So everything was going great on my return from Nationals and then I arrived in Atlanta on my lay over to discover that most of the flights out of Atlanta had been delayed by bad weather. My flight ended up being delayed about 2.5 hrs and I ended up not landing until just before 2am Monday morning. To make matters worse there was no empty gate for the plane in Dallas which delayed us even further. How can they not have an open gate at 2am. Come on,it's not that f**king complicated. Needless to say I was tired yesterday and decided to swim in the evening after I had finished coaching my kids group.
400 free with snorkel
6x50 catchup on :50
5x200 with snorkel on 2:30
8x50 kick on 1min
4x100 IM on 1:30
i felt absolutely hideous in the water and could not wait for this workout to be done.
4 X 100 2:00 1:45
2 X 200 3:30 3:30
Two rounds. Round 1 intervals left, 2 right.
5 X 100 kick 2:30
Second 50: build to fast
5 x 100 choice 2:30
First 50: long and strong
Second 50: build to fast
1 X 200 IM 4:00
1 X 100 stroke(no free) 2:30
WARM DOWN: 4 x 50 easy
400 mix up
2 x 125 (75 free/25stroke/25drill)
200 social kick
8 x 25 @ 60 went IMO
-odds EZ, evens strong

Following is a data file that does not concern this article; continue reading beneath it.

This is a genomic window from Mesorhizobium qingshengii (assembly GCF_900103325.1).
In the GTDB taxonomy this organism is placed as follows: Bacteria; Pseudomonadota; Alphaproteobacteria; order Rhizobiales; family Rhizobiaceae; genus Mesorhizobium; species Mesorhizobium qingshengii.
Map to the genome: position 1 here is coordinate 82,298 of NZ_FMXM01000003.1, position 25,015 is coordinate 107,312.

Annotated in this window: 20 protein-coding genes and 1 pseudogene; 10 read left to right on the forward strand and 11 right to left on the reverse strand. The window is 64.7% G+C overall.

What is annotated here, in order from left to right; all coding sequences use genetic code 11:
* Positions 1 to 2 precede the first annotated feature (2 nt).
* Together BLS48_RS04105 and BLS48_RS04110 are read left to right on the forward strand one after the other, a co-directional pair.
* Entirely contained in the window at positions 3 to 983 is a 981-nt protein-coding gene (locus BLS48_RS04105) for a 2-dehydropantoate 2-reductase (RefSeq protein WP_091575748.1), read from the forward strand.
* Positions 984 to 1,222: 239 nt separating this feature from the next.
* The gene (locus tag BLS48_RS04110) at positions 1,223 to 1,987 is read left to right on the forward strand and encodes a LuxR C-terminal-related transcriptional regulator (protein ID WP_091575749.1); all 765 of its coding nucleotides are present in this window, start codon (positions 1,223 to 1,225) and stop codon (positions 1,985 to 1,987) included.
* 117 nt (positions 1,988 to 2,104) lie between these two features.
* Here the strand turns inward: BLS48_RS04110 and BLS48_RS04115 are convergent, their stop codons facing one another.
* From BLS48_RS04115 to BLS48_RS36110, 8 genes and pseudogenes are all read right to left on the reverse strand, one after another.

4 x 75 @ 1:20 cruise
3 x 100 @ 1:35 a little stronger
2 x 150 @ 2:15 a little stronger
100 double arm backstroke
300 with snorkel and bouy + hot tub
Just what my body needed. I need to blog my splits and thoughts from Greensboro. Maybe later on today.
I enjoyed checking in on results and catching the video from Nationals this weekend - congrats to all of the forumites that swam and especially my teammate Matt, who despite being under the weather was able to swim his events yesterday. It was neat seeing our team cap on the national stage!
Yesterday after a busy day at work I went to the nursing home, where we have finished looking at the miracles that Jesus preformed and now have turned our attention to the Ten Commandments. Should be a good study.
Today I was off due to a meeting my boss needs to attend tomorrow at the main office, so I was able to get in for a swim after supper.
200 free/200 back/200 im drill
100 FR with FF
100 kick/200 pull/200 with AP (all snorkel)
4 x 50 as 25 DPS, 25 IMO Fast
100 BK with FF
100 loosen and out
(Solo/Rec/1700 yds/30 min)
A natural outcome of competition is that sometimes coaches and swimmers may disagree with decisions of officials. What provisions are in place to appeal or protest a disqualification or other decisions?
Can I protest my disqualification?